Some people may have a modified definition of perfectionism that is more mild and centered. They think perfectionism is when someone tries their best and is slightly annoyed when the desired results are not present.
This annoyance is motivation, not life shattering. This perfectionism is adaptive, but at the same time, it is skewed version that is not true perfectionism.
Perfectionism and Anxiety
Being a true perfectionist is exhausting. All day every day, you have to fight a losing battle. You have to be perfect in an imperfect world. The never-ending stresses, pressures, and tensions flow towards two directions: depression and anxiety.
Many perfectionists end up experiencing a high level of mental health concerns because people are not designed to manage these extreme expectations. They feel sadness, hopelessness, helplessness, low motivation, and low energy, while being more irritable with thoughts of suicide.
Alternatively, they will feel very nervous, worried, and physical tension. In the worst situations, the person will not have depression or anxiety — they will have both.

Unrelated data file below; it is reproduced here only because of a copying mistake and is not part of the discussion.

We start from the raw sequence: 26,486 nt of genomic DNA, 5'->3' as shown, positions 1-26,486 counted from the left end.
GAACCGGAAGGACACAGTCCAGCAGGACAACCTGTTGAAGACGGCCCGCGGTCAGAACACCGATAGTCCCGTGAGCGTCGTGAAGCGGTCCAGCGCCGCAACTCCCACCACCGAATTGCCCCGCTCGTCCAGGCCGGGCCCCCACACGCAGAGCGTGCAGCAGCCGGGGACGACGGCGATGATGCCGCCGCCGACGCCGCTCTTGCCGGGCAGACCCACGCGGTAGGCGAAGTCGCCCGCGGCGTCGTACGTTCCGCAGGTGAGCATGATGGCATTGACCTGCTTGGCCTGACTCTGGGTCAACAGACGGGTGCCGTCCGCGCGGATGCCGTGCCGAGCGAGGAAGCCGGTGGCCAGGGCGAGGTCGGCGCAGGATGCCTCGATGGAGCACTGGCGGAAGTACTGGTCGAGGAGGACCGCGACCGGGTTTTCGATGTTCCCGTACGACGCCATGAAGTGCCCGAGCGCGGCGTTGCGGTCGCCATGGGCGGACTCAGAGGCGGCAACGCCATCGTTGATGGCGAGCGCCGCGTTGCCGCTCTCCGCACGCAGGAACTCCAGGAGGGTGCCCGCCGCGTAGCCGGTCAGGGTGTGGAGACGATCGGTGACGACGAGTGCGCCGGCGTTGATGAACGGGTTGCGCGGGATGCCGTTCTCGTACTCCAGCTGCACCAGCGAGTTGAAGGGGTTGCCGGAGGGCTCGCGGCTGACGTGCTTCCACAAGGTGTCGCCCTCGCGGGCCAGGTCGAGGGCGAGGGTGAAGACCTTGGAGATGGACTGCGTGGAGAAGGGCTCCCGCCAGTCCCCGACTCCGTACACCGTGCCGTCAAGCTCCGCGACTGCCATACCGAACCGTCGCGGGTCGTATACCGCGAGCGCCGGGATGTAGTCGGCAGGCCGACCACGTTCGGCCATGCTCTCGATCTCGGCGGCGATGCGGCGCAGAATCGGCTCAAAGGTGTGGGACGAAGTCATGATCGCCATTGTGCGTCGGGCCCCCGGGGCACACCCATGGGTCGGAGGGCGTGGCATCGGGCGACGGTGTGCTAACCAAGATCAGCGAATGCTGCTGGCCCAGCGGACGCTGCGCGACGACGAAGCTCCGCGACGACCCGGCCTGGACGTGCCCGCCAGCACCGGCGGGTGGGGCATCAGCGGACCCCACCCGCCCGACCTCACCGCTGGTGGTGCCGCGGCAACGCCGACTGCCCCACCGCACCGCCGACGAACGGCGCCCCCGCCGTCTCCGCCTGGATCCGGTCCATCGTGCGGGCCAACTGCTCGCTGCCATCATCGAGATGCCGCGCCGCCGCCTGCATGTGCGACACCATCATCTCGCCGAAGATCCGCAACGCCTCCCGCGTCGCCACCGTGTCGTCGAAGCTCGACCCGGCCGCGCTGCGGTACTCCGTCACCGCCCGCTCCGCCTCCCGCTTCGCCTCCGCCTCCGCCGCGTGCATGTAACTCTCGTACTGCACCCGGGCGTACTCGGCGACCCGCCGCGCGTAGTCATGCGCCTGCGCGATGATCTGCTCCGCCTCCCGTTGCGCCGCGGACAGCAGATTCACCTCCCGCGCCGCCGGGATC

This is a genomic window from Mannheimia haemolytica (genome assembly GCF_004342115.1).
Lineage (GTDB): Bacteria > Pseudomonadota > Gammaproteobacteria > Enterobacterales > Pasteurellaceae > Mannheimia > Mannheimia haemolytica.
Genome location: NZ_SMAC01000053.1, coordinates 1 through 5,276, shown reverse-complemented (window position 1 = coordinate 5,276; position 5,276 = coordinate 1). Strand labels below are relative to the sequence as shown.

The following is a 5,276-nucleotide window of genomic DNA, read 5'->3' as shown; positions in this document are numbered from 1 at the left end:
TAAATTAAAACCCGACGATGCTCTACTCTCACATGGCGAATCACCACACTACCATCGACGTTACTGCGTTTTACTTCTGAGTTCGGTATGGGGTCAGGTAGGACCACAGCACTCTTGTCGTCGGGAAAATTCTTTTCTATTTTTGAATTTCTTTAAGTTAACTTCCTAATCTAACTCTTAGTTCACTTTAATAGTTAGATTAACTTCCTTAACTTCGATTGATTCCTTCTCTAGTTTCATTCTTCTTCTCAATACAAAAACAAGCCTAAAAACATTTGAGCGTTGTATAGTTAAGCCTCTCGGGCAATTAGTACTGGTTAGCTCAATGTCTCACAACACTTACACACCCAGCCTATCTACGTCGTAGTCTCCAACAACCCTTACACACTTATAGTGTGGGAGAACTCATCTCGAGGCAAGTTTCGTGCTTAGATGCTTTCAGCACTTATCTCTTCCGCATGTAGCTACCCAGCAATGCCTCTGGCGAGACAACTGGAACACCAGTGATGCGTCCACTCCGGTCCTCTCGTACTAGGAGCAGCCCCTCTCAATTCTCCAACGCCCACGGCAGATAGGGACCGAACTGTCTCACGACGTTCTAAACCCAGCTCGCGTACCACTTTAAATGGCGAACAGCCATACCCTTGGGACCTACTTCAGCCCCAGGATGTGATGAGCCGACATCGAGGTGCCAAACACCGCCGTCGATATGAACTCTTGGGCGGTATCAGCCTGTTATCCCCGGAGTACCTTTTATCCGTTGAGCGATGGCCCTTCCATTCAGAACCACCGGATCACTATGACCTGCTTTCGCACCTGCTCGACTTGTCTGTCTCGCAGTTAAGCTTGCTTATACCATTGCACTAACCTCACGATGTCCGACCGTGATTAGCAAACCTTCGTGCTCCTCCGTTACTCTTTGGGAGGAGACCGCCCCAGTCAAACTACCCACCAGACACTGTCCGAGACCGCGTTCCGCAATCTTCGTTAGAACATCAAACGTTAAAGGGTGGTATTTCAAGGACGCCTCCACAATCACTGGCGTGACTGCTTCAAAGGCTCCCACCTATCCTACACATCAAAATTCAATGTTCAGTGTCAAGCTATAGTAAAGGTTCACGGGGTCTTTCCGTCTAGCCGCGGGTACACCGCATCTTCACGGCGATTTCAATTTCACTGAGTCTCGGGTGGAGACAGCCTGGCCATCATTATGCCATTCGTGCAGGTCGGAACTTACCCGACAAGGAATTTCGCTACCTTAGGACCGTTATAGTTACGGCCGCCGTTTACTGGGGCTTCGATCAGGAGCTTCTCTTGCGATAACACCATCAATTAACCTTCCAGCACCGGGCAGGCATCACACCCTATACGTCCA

Another mental health concern closely associated with perfectionism is obsessive-compulsive disorder (OCD). OCD, as the name suggests, is the experience of strong, negative thoughts that are often stressful or based in anxiety. These are called obsessions. Contrary to use in popular culture, obsessions are not comfortable or desirable.
They are so problematic that the individual is compelled to perform a behavior repeatedly for relief. The behaviors are called compulsions.
A perfectionist might have OCD traits illustrated by constant worry about their performance in a number of related tasks. At work, a perfectionist might obsess morning, noon, and night about a report or a presentation. Each line will be mulled over being written and rewritten endlessly.
At times, OCD, like perfectionism, makes it nearly impossible to complete the desired task. Since the project cannot be completed perfectly, it isn’t completed at all.